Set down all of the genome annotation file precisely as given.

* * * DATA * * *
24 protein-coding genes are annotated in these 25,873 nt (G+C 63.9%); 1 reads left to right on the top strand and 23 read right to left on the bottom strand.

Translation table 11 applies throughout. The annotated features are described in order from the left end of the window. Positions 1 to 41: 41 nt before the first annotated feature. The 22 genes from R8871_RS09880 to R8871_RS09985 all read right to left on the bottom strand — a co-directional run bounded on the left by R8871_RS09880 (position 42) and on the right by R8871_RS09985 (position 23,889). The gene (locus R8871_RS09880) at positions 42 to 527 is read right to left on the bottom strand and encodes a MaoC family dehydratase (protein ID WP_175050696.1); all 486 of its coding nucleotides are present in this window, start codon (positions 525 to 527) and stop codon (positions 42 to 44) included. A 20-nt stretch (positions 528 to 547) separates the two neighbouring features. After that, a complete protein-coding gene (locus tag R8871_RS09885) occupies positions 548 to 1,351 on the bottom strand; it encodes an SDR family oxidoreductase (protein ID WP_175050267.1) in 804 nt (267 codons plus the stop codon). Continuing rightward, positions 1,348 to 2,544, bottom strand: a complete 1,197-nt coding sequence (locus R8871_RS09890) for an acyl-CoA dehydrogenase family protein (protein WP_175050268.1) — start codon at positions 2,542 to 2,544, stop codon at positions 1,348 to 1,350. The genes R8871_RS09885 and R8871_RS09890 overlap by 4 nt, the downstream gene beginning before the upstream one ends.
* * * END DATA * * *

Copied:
24 protein-coding genes are annotated in these 25,873 nt (G+C 63.9%); 1 reads left to right on the top strand and 23 read right to left on the bottom strand.

Translation table 11 applies throughout. The annotated features are described in order from the left end of the window. Positions 1 to 41: 41 nt before the first annotated feature. The 22 genes from R8871_RS09880 to R8871_RS09985 all read right to left on the bottom strand — a co-directional run bounded on the left by R8871_RS09880 (position 42) and on the right by R8871_RS09985 (position 23,889). The gene (locus R8871_RS09880) at positions 42 to 527 is read right to left on the bottom strand and encodes a MaoC family dehydratase (protein ID WP_175050696.1); all 486 of its coding nucleotides are present in this window, start codon (positions 525 to 527) and stop codon (positions 42 to 44) included. A 20-nt stretch (positions 528 to 547) separates the two neighbouring features. After that, a complete protein-coding gene (locus tag R8871_RS09885) occupies positions 548 to 1,351 on the bottom strand; it encodes an SDR family oxidoreductase (protein ID WP_175050267.1) in 804 nt (267 codons plus the stop codon). Continuing rightward, positions 1,348 to 2,544, bottom strand: a complete 1,197-nt coding sequence (locus R8871_RS09890) for an acyl-CoA dehydrogenase family protein (protein WP_175050268.1) — start codon at positions 2,542 to 2,544, stop codon at positions 1,348 to 1,350. The genes R8871_RS09885 and R8871_RS09890 overlap by 4 nt, the downstream gene beginning before the upstream one ends.